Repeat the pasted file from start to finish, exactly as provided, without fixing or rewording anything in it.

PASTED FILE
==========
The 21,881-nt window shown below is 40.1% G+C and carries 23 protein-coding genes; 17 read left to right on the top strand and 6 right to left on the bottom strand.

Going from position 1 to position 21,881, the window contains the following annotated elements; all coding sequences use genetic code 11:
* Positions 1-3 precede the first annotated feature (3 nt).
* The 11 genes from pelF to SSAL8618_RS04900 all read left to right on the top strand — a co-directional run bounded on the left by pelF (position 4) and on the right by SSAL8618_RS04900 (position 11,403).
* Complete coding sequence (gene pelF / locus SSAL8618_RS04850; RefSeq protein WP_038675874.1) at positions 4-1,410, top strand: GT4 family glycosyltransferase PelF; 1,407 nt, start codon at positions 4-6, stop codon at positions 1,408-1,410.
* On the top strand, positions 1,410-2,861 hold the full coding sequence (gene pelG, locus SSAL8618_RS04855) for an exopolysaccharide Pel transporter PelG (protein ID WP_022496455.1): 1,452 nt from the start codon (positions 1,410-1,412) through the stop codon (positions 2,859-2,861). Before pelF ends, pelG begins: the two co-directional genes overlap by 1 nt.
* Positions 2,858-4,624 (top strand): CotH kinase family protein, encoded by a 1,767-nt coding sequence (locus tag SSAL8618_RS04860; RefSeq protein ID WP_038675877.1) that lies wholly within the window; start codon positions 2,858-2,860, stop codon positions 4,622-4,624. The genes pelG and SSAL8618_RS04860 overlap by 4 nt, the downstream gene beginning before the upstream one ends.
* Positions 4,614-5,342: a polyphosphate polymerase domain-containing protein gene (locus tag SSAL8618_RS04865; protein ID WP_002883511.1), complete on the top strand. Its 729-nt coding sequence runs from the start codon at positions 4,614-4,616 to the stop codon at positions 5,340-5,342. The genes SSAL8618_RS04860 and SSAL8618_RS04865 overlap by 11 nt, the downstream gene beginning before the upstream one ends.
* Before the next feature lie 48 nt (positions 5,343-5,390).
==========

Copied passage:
The 21,881-nt window shown below is 40.1% G+C and carries 23 protein-coding genes; 17 read left to right on the top strand and 6 right to left on the bottom strand.

Going from position 1 to position 21,881, the window contains the following annotated elements; all coding sequences use genetic code 11:
* Positions 1-3 precede the first annotated feature (3 nt).
* The 11 genes from pelF to SSAL8618_RS04900 all read left to right on the top strand — a co-directional run bounded on the left by pelF (position 4) and on the right by SSAL8618_RS04900 (position 11,403).
* Complete coding sequence (gene pelF / locus SSAL8618_RS04850; RefSeq protein WP_038675874.1) at positions 4-1,410, top strand: GT4 family glycosyltransferase PelF; 1,407 nt, start codon at positions 4-6, stop codon at positions 1,408-1,410.
* On the top strand, positions 1,410-2,861 hold the full coding sequence (gene pelG, locus SSAL8618_RS04855) for an exopolysaccharide Pel transporter PelG (protein ID WP_022496455.1): 1,452 nt from the start codon (positions 1,410-1,412) through the stop codon (positions 2,859-2,861). Before pelF ends, pelG begins: the two co-directional genes overlap by 1 nt.
* Positions 2,858-4,624 (top strand): CotH kinase family protein, encoded by a 1,767-nt coding sequence (locus tag SSAL8618_RS04860; RefSeq protein ID WP_038675877.1) that lies wholly within the window; start codon positions 2,858-2,860, stop codon positions 4,622-4,624. The genes pelG and SSAL8618_RS04860 overlap by 4 nt, the downstream gene beginning before the upstream one ends.
* Positions 4,614-5,342: a polyphosphate polymerase domain-containing protein gene (locus tag SSAL8618_RS04865; protein ID WP_002883511.1), complete on the top strand. Its 729-nt coding sequence runs from the start codon at positions 4,614-4,616 to the stop codon at positions 5,340-5,342. The genes SSAL8618_RS04860 and SSAL8618_RS04865 overlap by 11 nt, the downstream gene beginning before the upstream one ends.
* Before the next feature lie 48 nt (positions 5,343-5,390).